The mysterious disappearance of North Korean leader Kim Jong-un from public view for the last 35 days fueled wide speculation that he was ill or the victim of a possible coup, but a senior U.S. intelligence official calls the rumors false, and a Reuters source insists he’s “in total control.”
After weeks of unexplained absences, chatter on Kim’s whereabouts reached a fever pitch after he was conspicuously not on a list of dignitaries at an anniversary celebration of the founding of the ruling Workers' Party Friday.
An official state media dispatch listed senior government, military and party officials who paid their respects at the event marking the party's 69th anniversary, but not Kim. It said a flower basket with Kim's name on it was placed before statues of his father and grandfather, both of whom also ruled North Korea.
In the past two years, Kim marked the anniversary with a visit to the Pyongyang mausoleum where his father and grandfather’s bodies are interred.
Kim also missed a meeting of the country's parliament late last month, leaving many to wonder whether the leader was ill or no longer in power.
State media earlier said that the might of the party "is growing stronger under the seasoned guidance of Marshal Kim Jong Un."
Kim, 31, who was last seen in public attending a concert on Sept. 3rd, had been seen earlier walking with a limp.
But Reuters reported Friday that Kim was still in firm control of his government, according to a source with access to the secretive North's leadership. That source suggested Kim has been sidelined with a leg injury after taking part in a military drill.
"He ordered all the generals to take part in drills and he took part too. They were crawling and running and rolling around, and he pulled a tendon," the source told Reuters on condition of anonymity.
"He injured his ankle and knee around late August or early September while drilling because he is overweight. He limped around in the beginning but the injury worsened," the anonymous source added.
Kim came into power after his father died of a heart attack in 2011, and has rapidly gained weight since then.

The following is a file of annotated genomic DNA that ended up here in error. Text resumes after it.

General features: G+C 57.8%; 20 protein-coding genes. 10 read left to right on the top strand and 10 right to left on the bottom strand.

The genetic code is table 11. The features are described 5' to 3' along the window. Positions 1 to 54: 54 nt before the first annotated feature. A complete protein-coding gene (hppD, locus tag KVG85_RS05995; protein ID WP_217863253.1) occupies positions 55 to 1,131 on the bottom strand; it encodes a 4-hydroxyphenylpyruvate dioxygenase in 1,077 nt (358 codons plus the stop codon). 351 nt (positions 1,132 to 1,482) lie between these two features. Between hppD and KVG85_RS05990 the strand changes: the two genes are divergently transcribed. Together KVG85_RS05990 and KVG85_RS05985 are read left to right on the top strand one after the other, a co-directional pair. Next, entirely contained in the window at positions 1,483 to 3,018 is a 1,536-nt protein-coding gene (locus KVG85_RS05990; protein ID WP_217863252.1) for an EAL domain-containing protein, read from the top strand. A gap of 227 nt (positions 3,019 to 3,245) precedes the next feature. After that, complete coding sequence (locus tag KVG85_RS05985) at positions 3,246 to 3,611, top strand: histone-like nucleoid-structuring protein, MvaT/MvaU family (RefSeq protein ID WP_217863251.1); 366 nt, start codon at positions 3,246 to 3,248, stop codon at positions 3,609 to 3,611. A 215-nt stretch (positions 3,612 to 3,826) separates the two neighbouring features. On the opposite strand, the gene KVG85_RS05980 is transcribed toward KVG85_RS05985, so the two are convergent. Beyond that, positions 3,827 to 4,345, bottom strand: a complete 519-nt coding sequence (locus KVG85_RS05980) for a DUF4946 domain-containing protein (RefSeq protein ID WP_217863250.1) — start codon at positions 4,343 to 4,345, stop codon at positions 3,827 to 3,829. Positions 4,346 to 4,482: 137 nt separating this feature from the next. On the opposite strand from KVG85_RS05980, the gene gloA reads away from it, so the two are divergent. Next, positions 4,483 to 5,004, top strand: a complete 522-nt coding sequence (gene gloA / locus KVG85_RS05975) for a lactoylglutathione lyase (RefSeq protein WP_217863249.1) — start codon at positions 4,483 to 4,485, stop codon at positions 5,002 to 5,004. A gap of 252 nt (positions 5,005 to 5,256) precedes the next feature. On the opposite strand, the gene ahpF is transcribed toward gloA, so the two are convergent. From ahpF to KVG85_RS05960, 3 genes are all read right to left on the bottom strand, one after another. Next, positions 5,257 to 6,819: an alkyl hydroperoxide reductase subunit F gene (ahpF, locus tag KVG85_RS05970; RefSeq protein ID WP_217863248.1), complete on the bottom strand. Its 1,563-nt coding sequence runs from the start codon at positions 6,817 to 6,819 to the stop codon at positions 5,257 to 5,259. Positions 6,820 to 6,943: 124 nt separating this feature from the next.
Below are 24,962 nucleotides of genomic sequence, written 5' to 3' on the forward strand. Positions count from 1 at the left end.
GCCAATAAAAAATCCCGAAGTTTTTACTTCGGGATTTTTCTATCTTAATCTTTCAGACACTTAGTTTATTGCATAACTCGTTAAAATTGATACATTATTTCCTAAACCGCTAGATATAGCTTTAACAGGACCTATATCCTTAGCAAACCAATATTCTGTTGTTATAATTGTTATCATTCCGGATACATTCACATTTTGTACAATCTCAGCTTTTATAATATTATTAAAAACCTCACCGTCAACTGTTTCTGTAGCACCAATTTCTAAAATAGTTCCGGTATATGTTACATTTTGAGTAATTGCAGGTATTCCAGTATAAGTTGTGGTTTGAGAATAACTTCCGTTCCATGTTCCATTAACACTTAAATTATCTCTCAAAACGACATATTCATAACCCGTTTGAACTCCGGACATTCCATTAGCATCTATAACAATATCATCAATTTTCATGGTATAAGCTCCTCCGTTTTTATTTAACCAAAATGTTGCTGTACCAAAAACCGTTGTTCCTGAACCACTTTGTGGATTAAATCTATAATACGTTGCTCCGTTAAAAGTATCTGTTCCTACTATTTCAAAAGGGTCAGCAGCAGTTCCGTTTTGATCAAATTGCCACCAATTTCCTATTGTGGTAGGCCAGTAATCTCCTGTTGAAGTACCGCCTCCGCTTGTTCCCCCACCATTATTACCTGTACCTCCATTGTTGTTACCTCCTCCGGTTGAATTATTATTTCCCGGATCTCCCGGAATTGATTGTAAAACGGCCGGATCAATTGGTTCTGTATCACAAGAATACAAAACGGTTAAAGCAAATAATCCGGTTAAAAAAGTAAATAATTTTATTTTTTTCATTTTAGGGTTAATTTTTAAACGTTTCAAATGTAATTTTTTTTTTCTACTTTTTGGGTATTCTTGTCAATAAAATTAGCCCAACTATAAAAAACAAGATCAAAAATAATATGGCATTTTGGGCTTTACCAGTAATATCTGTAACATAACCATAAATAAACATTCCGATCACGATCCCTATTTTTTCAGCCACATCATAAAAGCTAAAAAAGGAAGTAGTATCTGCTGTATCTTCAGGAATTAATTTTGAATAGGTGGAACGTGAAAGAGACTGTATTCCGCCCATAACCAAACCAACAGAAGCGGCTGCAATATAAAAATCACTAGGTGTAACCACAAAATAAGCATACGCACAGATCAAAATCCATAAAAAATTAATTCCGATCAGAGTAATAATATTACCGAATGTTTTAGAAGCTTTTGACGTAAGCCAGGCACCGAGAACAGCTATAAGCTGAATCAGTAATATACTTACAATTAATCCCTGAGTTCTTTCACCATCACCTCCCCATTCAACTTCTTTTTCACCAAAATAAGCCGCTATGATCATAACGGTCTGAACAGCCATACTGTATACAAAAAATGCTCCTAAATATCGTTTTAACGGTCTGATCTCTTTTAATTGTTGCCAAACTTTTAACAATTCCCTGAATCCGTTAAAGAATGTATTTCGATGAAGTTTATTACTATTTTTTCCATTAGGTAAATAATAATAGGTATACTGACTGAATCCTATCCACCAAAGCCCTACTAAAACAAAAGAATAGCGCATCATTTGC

"Kim Jong Un is in total control," the source told Reuters, and needs about 100 days to recuperate. The source’s information has not been independently verified.
National Security Council spokesman Patrick Ventrell told reporters Friday that the U.S monitors events in North Korea very closely.
“We have seen those same reports about Kim Jong Un’s health. I don’t have anything for you on that. Given that the DPRK regime is the most opaque on earth, it’s not surprising that there is very little reliable and publicly available information about this. Regarding rumors of a coup, as we have said previously, those appear to be false,” Ventrell said.
During a surprise visit to South Korea last week to attend the closing ceremonies of the Asian Games in Incheon, three senior North Korean leaders assured their South Korean counterparts that Kim was healthy, but that has done little to calm the rumors abroad that he was unwell.
U.S. and South Korean officials told The New York Times that there is no immediate evidence that there has been a coup.
"The last time was when everyone was predicting that Kim Jong-un would be pushed aside by his more experienced uncle, and look what happened to him," a senior official told the paper.
After surviving several earlier purges, Kim's uncle, Jang Song Thaek, was publicly shamed and then executed on treason charges in December 2013.
Geoffery Cain wrote in The Global Post that some analysts believe the leader's younger sister, Kim Yo Jong has been running the country in his absence.
"She is one of the only people in that we know has unfettered direct access to KJU. At the present time I would not be surprised if she is sole gatekeeper," Michael Madden, who runs the North Korea Leadership Watch blog, told Cain.
The article points out that little is known about the sister, believed to be born in the late 80s, but in March she appeared on state television as a senior official.
Kim is usually a near-constant one-man show in state media, but he has kept a low profile before. In 2012, he wasn't seen publicly for about three weeks, South Korean officials say.
"Such vanishing acts would be most unusual in democracies, but in totalitarian North Korea, Kim is the state. He is free to come and go as he pleases," Lee Sung-yoon, a North Korea expert at Tufts University’s Fletcher School of Law and Diplomacy, told The Times.
On Friday, South Korea's Unification Ministry said it believes Kim remains in charge, referring to a message conveyed by him via a delegation visiting last weekend, and Pyongyang's continued public position that Kim leads the country.
"So it appears it is being normally ruled by Kim Jong Un," ministry spokesman Lim Byeong-cheol said.
The Associated Press contributed to this report.